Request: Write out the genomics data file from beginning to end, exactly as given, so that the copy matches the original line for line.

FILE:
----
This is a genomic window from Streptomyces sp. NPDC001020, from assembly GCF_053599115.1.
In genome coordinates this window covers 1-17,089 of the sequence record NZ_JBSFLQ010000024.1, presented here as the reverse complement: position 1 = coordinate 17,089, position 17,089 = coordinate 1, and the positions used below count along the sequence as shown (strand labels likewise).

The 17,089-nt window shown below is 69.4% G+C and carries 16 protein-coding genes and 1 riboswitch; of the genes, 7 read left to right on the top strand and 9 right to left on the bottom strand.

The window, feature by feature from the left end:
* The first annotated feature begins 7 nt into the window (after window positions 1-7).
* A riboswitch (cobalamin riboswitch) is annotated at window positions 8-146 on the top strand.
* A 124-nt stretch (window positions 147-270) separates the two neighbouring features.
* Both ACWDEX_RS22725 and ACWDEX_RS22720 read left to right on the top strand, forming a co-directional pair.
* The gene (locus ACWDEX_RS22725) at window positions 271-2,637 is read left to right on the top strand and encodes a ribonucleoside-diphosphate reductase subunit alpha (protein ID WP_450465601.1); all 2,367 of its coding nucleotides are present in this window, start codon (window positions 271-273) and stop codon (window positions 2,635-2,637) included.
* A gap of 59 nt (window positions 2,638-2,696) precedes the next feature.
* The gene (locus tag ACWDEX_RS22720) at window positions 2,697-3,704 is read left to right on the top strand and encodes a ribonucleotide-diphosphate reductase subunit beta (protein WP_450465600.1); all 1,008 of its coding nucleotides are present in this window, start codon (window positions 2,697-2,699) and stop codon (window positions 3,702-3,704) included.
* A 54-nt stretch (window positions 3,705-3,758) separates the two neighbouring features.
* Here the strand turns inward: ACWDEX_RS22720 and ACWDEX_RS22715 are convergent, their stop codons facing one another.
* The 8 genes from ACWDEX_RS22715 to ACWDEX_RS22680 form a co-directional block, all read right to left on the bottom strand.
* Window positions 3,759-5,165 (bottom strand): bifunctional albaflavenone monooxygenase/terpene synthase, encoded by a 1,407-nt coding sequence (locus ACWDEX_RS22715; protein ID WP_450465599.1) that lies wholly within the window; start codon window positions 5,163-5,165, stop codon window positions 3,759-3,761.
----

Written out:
This is a genomic window from Streptomyces sp. NPDC001020, from assembly GCF_053599115.1.
In genome coordinates this window covers 1-17,089 of the sequence record NZ_JBSFLQ010000024.1, presented here as the reverse complement: position 1 = coordinate 17,089, position 17,089 = coordinate 1, and the positions used below count along the sequence as shown (strand labels likewise).

The 17,089-nt window shown below is 69.4% G+C and carries 16 protein-coding genes and 1 riboswitch; of the genes, 7 read left to right on the top strand and 9 right to left on the bottom strand.

The window, feature by feature from the left end:
* The first annotated feature begins 7 nt into the window (after window positions 1-7).
* A riboswitch (cobalamin riboswitch) is annotated at window positions 8-146 on the top strand.
* A 124-nt stretch (window positions 147-270) separates the two neighbouring features.
* Both ACWDEX_RS22725 and ACWDEX_RS22720 read left to right on the top strand, forming a co-directional pair.
* The gene (locus ACWDEX_RS22725) at window positions 271-2,637 is read left to right on the top strand and encodes a ribonucleoside-diphosphate reductase subunit alpha (protein ID WP_450465601.1); all 2,367 of its coding nucleotides are present in this window, start codon (window positions 271-273) and stop codon (window positions 2,635-2,637) included.
* A gap of 59 nt (window positions 2,638-2,696) precedes the next feature.
* The gene (locus tag ACWDEX_RS22720) at window positions 2,697-3,704 is read left to right on the top strand and encodes a ribonucleotide-diphosphate reductase subunit beta (protein WP_450465600.1); all 1,008 of its coding nucleotides are present in this window, start codon (window positions 2,697-2,699) and stop codon (window positions 3,702-3,704) included.
* A 54-nt stretch (window positions 3,705-3,758) separates the two neighbouring features.
* Here the strand turns inward: ACWDEX_RS22720 and ACWDEX_RS22715 are convergent, their stop codons facing one another.
* The 8 genes from ACWDEX_RS22715 to ACWDEX_RS22680 form a co-directional block, all read right to left on the bottom strand.
* Window positions 3,759-5,165 (bottom strand): bifunctional albaflavenone monooxygenase/terpene synthase, encoded by a 1,407-nt coding sequence (locus ACWDEX_RS22715; protein ID WP_450465599.1) that lies wholly within the window; start codon window positions 5,163-5,165, stop codon window positions 3,759-3,761.